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Corey Manlove loves movies. You can tell it from the way he talks about his extensive Blu-ray collection for which he is unsure his apartment can hold anymore. He talks passionately about the merits of physical media like DVDs and LaserDiscs and makes lighthearted jabs about the ills of Netflix. While he’s been a production assistant on a few TV show sets, his dream is to work on a DC Extended Universe film.

“When I got laid off from my civilian job [working hotel security], I took it as an opportunity to do what I’ve always wanted to do. I’ve always had an interest in film production,” Manlove, who served in the U.S. Navy, tells Variety. “But it hasn’t been easy for me to get my foot in the door.”

On a Saturday morning in January, Manlove is one of a dozen veterans gathered in a windowless conference room on the Google campus in Playa Vista, Calif., to help him with that dream. They are attending a production seminar organized by Vets2Set, a nonprofit aimed at securing entry-level production positions for veterans. A similar seminar is scheduled for Feb. 27 in New York City. 

“It is hard to get into this business,” Suzanne Hargrove, executive producer at the production company Prettybird, says warmly, but matter-of-factly to the group, almost all of whom are taking notes. 

Hargrove, whose parents were both in the military, goes through a PowerPoint presentation, one slide detailing a production hierarchy, from the executive producer and director, down to the production assistant. A subsequent slide: her rules for being a successful production assistant, among them not being on one’s phone texting and not sharing photos from set. 

“The vets are the guys who know to show up on time, work in a team and get the mission accomplished,” Vets2Set founder David Cohen, a former commercial head of production, tells Variety. “If they can be out in the desert in Iraq fixing a truck in the worst conditions, they certainly can drive your vans in Hollywood and New York and help transport equipment.” 

Cohen started the organization in New York City last November. Veterans can register themselves in a database and be connected to entry-level production assistant gigs and job shadows on TV, commercial and film sets. 

Vets who register also have the option of indicating what environments they are most comfortable in and avoid ones where they aren’t, like if they are sensitive to explosions, loud noises or heights. And listing level of education is not a requirement. 

According to Cohen, the Vets2Set’s database currently has over 200 registrants in 25 states and 57 production companies. One success story includes a female vet who was hired by Al Roker’s production company, Al Roker Entertainment.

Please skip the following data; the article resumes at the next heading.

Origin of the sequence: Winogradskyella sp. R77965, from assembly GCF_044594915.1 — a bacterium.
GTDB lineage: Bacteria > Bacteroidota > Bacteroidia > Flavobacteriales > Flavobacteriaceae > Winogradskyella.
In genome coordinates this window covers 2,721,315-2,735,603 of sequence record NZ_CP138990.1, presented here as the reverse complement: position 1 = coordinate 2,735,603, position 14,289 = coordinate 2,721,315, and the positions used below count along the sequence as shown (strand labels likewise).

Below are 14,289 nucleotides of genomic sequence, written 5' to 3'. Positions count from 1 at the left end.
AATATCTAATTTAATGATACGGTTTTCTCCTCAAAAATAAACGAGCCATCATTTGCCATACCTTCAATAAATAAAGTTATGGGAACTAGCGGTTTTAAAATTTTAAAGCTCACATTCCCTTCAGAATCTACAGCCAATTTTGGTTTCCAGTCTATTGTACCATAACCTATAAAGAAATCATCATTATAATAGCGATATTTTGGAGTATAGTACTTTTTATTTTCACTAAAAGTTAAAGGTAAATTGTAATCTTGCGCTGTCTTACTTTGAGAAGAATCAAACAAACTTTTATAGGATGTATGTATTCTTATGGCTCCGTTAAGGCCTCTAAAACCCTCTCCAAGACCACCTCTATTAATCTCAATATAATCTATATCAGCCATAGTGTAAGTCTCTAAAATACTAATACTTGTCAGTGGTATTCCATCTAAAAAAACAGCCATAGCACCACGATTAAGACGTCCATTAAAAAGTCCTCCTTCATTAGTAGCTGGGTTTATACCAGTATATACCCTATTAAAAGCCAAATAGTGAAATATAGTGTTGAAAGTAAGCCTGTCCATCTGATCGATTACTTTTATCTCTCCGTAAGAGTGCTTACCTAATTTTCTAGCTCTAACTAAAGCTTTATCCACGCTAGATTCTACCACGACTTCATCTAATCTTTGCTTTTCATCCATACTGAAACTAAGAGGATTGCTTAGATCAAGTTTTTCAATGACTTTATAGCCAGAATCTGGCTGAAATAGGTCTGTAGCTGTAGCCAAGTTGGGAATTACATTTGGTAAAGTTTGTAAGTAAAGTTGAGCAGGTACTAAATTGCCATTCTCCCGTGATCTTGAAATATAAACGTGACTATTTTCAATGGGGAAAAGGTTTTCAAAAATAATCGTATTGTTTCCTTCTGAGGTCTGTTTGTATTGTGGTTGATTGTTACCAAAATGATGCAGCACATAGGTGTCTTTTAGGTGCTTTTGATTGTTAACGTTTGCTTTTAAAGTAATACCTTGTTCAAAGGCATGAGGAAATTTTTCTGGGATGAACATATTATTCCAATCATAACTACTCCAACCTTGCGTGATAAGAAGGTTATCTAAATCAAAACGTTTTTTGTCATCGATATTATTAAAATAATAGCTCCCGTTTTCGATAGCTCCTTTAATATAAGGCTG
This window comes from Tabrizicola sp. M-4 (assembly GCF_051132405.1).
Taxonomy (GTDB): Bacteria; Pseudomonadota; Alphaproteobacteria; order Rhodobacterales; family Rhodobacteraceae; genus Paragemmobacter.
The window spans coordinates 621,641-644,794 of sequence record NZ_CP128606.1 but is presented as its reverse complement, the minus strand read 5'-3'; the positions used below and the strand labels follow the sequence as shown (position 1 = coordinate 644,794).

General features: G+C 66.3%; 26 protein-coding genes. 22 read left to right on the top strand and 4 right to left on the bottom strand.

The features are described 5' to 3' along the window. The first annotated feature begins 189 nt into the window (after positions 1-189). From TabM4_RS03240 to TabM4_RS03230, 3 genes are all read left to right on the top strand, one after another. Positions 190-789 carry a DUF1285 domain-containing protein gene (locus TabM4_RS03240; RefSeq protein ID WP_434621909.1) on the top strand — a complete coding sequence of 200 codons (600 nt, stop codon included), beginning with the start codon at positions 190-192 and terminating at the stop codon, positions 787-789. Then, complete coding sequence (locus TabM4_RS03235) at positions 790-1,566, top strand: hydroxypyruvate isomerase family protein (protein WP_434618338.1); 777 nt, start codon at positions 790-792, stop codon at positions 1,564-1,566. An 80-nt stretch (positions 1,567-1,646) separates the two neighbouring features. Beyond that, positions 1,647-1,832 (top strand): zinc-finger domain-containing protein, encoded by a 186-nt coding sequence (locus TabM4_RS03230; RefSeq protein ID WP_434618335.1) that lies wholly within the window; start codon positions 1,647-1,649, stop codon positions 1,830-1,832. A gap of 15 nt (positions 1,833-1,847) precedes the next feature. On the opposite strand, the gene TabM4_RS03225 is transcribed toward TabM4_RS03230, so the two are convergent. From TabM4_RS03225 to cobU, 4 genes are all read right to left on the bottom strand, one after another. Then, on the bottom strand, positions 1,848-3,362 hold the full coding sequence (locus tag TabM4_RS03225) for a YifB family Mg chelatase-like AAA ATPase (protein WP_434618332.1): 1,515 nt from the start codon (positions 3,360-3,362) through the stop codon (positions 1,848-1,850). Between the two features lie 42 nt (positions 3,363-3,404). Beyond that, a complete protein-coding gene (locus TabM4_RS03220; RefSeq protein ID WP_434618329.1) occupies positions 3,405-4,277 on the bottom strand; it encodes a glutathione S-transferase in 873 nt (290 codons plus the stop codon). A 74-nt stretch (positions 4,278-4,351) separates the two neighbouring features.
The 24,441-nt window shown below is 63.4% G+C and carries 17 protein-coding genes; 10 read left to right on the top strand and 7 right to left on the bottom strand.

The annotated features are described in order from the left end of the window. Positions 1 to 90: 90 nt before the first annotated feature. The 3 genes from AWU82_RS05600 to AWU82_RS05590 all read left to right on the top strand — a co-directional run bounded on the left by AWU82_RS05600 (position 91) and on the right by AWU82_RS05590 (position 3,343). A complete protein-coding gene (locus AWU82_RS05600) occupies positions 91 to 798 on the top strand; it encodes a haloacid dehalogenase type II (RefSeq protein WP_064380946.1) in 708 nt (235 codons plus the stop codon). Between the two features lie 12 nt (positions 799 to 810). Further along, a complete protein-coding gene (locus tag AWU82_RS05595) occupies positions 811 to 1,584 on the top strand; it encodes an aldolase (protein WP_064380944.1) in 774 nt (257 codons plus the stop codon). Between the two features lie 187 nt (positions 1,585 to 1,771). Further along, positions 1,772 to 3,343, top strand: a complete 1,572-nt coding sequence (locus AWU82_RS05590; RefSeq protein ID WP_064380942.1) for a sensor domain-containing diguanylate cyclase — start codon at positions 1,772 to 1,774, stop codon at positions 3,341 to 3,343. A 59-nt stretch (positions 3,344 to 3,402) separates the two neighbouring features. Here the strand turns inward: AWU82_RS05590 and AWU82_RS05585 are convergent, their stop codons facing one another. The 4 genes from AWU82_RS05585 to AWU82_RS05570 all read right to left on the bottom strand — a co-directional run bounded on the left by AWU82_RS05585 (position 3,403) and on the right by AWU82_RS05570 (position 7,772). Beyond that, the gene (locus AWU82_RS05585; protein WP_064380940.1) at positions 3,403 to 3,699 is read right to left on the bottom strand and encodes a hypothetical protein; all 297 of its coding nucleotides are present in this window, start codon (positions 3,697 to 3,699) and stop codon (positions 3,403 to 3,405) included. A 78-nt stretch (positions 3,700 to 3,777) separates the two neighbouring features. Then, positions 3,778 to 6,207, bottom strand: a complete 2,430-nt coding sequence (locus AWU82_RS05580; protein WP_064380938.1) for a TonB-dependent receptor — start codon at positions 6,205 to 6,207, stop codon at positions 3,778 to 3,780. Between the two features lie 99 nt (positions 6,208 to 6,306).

Kevin Manos, another guest speaker at the seminar and a production supervisor for commercials, says that unlike some civilians he’s worked with, veterans readily understand chain-of-command, organizing to complete a task and following production protocol. 

“Other kids who want to get into the industry who are just out of college, they’re so used to questioning everything and thinking of better ways or a quicker way or easier ways to do it when there aren’t any,” says Manos, who worked as a jet mechanic in the Navy. “There are just things that need to be done.” 

But as anyone who has worked in the world of freelance production knows, finding work can be a job itself. Several at the seminar, who had worked on sets in the past, lament the sporadic nature of jobs, sometimes going a month or longer between gigs. They’re finding it hard to pay bills while pursuing their dreams.

Patrick Trizila, a former Marine who has worked on sets as a P.A. and extra, suggests they take part-time gigs at Coffee Bean or Starbucks or drive for rideshare services Lyft or Uber.

Trizila, who was wounded while stationed in Bahrain, said music and theater served as his outlets while recovering from his injuries at Camp Pendleton in San Diego County, Calif., and with nonprofit organization Wounded Warrior Project. It was then that his first sergeant recommended Trizila sign up to be an extra on the Michael Bay-produced TNT series “The Last Ship.” He’s fallen in love with production ever since. 

“I feel for them because I was in that same spot,” he says, of wanting to offer his fellow vets hope that they can still pursue their dreams of working in the industry. 

Cohen says he understands their frustration. 

“So many people think the minute you sign up, you’re going to get work,” he says, adding that he hopes, one day, production companies will include a rider that mandates hiring two veterans on every set. 

For Manlove, that time can’t come soon enough. Checking in with Variety a month after the production seminar, Manlove says he still hasn’t gotten any substantial production work, save for an unpaid job shadowing opportunity. He has taken up a job driving for senior citizens and the elderly. His bank account is running low, and he fears he will have to dip into his retirement to keep himself afloat in the near future. He’s considering going back to working as a security guard. 

The dry spell is something that Manlove seems to have foreseen in January: “When you’re trying to pay the bills, it can get a little hectic sometimes. That’s the life, and everybody gets through it. I’m no different than anybody else.”